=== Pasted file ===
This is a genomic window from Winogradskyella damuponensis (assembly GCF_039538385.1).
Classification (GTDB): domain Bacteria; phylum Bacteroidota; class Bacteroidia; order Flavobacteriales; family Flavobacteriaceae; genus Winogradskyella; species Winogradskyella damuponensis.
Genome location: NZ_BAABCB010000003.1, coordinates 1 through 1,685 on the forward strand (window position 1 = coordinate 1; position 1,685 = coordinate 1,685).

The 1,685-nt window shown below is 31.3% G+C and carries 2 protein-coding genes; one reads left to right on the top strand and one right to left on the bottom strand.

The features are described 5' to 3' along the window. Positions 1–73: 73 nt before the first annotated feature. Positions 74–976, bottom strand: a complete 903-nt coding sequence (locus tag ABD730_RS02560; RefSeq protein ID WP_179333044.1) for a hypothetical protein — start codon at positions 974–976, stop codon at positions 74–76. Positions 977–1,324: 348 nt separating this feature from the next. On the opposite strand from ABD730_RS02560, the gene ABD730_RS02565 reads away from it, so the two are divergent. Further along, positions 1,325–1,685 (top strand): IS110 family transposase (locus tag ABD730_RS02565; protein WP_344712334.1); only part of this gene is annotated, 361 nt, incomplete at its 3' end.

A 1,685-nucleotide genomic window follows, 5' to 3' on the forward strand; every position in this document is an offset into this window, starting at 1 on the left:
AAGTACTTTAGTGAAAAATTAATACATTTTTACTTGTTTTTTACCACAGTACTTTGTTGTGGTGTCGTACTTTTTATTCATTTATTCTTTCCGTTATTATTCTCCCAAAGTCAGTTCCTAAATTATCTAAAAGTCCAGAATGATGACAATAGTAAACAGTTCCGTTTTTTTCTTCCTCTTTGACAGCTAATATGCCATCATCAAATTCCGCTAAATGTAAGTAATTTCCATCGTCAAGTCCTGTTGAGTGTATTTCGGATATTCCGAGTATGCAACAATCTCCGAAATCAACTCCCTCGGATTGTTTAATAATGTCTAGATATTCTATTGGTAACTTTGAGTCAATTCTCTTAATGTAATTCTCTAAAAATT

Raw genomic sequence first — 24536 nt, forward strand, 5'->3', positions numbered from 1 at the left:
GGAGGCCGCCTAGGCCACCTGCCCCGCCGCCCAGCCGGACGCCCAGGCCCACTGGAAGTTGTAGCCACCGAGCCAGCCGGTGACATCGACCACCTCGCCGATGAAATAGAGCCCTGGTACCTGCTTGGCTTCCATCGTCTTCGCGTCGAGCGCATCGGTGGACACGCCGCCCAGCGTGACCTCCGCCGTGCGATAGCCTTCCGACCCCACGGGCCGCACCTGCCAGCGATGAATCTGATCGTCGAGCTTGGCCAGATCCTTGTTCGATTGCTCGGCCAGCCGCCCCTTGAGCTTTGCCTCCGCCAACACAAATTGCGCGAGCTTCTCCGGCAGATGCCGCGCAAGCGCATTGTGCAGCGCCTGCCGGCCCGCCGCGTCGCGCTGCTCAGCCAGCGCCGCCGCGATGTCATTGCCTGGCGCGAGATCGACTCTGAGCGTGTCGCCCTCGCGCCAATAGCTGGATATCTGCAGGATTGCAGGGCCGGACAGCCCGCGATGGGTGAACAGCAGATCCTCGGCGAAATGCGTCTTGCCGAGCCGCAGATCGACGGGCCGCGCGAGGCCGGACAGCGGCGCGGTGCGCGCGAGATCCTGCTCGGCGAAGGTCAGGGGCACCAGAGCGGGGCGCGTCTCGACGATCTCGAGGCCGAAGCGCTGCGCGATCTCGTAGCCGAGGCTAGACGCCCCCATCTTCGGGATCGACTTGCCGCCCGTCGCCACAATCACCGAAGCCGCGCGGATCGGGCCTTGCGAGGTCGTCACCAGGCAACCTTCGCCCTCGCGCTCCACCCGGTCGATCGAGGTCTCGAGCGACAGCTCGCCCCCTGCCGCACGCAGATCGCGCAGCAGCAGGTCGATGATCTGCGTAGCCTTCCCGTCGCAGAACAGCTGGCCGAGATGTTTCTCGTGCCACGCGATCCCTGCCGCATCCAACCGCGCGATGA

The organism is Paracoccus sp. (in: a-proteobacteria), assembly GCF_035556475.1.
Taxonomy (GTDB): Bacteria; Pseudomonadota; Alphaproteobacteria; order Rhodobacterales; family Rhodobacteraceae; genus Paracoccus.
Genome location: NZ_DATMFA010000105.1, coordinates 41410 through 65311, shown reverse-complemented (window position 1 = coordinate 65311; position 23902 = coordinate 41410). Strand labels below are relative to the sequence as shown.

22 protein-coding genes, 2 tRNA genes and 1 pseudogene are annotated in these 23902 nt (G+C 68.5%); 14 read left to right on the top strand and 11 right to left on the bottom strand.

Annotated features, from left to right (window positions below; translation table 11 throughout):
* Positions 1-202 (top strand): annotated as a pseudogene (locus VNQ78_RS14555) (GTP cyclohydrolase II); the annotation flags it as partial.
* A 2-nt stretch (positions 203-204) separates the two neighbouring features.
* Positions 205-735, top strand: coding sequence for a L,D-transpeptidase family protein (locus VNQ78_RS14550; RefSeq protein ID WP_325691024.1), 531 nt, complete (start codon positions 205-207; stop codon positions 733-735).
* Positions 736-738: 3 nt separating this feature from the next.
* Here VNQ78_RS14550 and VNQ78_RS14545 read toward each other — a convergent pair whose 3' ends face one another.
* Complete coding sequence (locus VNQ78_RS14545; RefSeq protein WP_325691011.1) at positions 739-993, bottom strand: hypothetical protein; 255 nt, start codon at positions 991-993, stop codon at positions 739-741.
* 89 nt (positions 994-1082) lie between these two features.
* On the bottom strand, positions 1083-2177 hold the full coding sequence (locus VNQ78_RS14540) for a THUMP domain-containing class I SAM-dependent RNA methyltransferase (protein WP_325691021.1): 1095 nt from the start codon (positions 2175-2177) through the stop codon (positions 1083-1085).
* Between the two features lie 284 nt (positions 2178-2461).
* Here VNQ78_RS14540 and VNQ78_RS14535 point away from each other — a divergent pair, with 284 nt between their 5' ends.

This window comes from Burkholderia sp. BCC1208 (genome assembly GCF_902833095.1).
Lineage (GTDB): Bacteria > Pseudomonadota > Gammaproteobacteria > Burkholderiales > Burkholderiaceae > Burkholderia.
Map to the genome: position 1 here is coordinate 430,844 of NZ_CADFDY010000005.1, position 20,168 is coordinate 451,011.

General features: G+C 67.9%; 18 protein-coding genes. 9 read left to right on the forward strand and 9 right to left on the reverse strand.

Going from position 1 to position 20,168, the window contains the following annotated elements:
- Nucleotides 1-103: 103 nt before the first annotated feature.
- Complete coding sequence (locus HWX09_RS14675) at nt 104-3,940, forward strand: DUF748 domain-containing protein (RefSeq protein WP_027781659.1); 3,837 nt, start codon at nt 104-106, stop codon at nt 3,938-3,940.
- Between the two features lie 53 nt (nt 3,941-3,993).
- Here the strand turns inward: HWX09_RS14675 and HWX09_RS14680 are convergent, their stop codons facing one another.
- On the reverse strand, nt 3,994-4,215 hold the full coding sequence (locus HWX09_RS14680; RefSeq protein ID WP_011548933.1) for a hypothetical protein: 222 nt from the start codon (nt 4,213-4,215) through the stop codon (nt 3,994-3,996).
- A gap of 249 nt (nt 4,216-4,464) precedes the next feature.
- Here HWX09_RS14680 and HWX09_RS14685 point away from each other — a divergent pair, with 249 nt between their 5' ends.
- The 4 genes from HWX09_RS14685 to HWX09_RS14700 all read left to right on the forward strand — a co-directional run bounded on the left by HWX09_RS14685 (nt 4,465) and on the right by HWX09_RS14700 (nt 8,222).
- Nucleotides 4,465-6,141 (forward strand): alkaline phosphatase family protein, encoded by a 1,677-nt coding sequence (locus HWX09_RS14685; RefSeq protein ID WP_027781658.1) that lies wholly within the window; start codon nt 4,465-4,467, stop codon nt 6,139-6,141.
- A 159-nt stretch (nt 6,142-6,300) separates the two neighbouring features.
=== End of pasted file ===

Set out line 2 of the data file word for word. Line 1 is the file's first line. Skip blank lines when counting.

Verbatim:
Classification (GTDB): domain Bacteria; phylum Bacteroidota; class Bacteroidia; order Flavobacteriales; family Flavobacteriaceae; genus Winogradskyella; species Winogradskyella damuponensis.